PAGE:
For a undirected graph $G$, is there a algorithm that found all sets of nodes that satisfies the rule that: in such a set, any pair of nodes have a distance larger than $N$, where $N$ is a positive number larger than 2.
For a short example, if we have a graph like this:
1-2-3 | | | 4-5-6 | | | 7-8-9
which has nine nodes that are denoted by 1-9. The algorithm should then find such sets:[1,3,5,7,9], [2,4,6,8], [1,6,7], [3,4,9]...,[7,2,9],[1,8,3].
My original description is a bit unclear.
The set must be 'greeding' or 'complete', so that any node that is not in that set must at least be the neighbor (distance = 1) of one node in the set.
For a bit about the problem background. I am generating a lattice model for a material. The base structure I used is a bond network containing 46 atoms that each has 4 neighbours (so the degree of each node is 4). I then substitute some atoms (16 in this case) with another type of atoms. Unfortunately, the new atoms do not like to 'stay together' (distance = 1) as the energy increase would be too high in this case. You can see that this is a special case of the asked question.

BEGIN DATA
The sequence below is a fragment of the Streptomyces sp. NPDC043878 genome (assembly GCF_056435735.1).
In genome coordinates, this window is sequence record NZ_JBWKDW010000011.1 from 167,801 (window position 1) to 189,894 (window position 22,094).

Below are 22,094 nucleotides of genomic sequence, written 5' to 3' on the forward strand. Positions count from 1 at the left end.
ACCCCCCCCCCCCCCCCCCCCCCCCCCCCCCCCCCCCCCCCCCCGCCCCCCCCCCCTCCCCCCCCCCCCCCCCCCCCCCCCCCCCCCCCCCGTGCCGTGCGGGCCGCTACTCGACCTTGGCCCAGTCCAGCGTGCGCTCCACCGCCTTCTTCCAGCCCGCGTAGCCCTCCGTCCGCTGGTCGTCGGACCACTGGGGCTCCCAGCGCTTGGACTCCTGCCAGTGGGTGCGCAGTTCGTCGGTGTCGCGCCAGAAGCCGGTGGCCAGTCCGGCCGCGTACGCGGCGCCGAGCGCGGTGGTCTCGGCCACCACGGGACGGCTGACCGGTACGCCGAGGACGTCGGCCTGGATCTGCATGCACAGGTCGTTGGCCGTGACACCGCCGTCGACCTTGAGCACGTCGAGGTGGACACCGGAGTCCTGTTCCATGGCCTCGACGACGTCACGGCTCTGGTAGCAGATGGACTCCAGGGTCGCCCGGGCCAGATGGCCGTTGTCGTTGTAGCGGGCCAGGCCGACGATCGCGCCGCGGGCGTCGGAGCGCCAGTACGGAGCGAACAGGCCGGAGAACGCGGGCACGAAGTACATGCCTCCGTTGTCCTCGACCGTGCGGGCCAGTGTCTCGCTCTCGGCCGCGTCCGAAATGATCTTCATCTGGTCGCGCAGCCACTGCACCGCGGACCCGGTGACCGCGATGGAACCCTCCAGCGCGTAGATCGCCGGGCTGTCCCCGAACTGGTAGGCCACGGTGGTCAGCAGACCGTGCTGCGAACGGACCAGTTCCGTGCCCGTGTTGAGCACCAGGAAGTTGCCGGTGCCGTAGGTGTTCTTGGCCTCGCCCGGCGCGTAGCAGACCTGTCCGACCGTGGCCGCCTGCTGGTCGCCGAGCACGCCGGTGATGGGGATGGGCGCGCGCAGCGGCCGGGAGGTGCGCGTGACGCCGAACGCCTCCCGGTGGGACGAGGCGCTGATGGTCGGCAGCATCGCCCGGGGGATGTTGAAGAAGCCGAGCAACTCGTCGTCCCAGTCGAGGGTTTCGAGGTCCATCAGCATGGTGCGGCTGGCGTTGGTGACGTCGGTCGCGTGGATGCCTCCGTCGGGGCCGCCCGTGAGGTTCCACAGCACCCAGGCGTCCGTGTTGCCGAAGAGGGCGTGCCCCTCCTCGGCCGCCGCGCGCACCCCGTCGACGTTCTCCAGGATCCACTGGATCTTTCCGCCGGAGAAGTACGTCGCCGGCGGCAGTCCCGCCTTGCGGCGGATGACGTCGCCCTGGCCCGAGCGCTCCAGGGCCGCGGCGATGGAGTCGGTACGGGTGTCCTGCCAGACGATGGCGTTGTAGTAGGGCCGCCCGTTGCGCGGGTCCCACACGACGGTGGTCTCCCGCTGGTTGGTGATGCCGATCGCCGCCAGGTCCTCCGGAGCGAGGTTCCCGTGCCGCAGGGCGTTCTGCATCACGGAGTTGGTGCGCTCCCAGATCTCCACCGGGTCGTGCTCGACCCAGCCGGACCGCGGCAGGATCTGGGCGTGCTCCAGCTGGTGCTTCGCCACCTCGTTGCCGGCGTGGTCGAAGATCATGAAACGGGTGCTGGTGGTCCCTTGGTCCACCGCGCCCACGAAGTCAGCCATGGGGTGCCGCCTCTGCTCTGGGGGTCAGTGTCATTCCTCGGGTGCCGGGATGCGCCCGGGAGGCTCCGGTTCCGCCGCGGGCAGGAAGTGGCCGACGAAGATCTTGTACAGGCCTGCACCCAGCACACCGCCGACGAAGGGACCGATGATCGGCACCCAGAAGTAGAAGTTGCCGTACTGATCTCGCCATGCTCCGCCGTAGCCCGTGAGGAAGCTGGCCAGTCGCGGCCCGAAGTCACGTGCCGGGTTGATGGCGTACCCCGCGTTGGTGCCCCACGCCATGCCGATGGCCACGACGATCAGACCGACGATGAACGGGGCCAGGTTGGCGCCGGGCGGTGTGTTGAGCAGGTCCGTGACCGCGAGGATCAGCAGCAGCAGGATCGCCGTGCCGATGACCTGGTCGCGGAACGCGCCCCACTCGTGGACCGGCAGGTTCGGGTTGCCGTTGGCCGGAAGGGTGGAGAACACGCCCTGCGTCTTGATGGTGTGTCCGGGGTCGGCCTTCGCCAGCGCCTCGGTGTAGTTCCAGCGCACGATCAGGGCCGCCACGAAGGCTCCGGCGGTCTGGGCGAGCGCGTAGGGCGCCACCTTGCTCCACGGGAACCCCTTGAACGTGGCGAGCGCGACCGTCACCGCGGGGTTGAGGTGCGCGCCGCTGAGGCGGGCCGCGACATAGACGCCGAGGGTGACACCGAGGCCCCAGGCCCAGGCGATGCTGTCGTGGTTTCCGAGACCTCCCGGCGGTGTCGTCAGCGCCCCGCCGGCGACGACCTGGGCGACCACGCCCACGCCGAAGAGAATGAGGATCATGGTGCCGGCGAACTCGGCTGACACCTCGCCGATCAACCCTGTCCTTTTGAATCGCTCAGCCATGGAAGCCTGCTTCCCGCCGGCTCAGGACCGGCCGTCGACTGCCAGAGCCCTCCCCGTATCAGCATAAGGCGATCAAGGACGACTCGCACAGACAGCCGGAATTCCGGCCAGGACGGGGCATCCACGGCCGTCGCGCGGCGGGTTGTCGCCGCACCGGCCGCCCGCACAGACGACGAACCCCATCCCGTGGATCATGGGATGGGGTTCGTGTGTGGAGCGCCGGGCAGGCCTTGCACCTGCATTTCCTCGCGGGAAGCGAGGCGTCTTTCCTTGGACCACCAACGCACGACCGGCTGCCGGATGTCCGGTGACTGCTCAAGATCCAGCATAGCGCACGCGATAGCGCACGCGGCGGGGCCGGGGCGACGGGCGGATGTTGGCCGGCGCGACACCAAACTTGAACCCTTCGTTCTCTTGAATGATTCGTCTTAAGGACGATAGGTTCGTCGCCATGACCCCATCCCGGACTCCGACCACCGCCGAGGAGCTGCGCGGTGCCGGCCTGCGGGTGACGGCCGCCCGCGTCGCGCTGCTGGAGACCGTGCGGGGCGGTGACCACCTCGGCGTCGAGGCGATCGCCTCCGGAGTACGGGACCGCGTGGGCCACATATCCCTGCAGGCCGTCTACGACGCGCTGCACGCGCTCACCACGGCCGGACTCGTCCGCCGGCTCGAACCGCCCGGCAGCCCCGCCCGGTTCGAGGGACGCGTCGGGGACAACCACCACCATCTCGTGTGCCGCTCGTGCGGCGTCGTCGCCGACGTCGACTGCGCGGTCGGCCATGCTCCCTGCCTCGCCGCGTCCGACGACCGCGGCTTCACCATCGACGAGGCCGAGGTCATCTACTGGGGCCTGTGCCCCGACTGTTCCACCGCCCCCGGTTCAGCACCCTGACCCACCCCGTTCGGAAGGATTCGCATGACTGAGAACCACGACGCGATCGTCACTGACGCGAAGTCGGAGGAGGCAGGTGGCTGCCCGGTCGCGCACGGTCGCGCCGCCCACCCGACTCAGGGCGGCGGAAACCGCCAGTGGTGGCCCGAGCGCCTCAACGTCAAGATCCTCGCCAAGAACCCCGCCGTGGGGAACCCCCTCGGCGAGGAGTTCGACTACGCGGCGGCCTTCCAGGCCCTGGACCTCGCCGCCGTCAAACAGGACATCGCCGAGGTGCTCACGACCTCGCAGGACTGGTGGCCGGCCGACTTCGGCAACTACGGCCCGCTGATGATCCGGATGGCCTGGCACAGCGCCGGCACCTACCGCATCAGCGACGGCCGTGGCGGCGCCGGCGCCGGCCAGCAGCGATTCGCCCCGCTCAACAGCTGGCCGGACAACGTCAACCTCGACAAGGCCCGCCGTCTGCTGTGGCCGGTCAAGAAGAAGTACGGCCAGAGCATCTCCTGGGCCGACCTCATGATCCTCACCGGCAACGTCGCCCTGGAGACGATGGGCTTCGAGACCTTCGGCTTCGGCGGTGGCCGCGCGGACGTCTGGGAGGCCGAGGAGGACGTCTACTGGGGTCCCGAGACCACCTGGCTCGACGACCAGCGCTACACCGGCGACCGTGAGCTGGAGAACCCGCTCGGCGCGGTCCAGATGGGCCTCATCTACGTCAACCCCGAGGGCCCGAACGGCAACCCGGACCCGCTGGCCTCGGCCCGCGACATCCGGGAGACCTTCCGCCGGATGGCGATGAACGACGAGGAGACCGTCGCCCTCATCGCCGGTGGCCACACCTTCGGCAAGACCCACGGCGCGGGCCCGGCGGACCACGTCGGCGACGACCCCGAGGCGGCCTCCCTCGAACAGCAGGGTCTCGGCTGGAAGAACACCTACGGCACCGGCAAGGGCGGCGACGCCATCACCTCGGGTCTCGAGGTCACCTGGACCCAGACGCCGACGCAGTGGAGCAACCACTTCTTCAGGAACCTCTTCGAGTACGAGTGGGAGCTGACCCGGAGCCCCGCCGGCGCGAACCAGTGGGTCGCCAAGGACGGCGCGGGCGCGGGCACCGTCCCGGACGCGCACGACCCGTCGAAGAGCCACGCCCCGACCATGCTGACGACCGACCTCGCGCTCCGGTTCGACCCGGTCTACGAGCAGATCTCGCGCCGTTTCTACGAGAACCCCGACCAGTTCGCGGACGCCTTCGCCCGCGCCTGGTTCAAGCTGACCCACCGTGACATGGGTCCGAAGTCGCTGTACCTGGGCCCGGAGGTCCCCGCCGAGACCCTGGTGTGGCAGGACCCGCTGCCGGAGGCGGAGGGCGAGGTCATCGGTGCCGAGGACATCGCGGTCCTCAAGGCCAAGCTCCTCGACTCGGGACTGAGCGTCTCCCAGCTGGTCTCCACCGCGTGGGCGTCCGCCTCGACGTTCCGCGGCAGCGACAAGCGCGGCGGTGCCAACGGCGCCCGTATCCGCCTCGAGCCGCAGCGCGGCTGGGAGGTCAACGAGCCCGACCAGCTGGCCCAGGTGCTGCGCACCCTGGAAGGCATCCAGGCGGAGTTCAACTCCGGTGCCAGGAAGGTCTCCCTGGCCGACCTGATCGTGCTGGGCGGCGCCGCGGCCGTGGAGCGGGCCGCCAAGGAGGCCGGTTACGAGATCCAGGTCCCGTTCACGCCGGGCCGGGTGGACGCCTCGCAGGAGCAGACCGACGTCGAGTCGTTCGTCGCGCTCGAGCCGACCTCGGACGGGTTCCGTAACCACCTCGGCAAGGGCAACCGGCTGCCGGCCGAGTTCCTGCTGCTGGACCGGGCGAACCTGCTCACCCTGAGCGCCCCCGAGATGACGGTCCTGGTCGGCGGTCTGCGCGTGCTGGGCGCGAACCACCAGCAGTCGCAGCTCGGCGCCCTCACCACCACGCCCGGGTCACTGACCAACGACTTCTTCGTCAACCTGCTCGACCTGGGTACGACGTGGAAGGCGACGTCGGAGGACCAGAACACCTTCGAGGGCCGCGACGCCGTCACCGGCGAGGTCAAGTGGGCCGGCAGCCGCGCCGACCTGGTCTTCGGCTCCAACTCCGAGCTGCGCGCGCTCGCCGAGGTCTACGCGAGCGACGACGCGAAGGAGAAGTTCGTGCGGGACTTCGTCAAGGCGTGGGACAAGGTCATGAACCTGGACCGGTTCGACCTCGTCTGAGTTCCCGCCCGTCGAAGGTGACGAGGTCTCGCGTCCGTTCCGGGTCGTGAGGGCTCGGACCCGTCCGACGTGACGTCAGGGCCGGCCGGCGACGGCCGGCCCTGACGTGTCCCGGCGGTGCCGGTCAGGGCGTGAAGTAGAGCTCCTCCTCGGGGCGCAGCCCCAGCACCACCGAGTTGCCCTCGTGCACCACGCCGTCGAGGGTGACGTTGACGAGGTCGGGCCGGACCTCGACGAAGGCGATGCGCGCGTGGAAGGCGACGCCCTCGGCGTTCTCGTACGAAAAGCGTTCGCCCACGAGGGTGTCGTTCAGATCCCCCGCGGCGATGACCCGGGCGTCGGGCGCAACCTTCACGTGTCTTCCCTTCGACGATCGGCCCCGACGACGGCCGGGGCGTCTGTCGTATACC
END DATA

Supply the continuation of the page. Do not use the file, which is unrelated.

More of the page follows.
Currently, i have my problem partly solved by using a greed search algorithm in together with some random search. However, i still do not know what is the maximum number of atoms we can substitute in this case. My computer program show that this number might be 17 but i am not sure if larger number would be possible.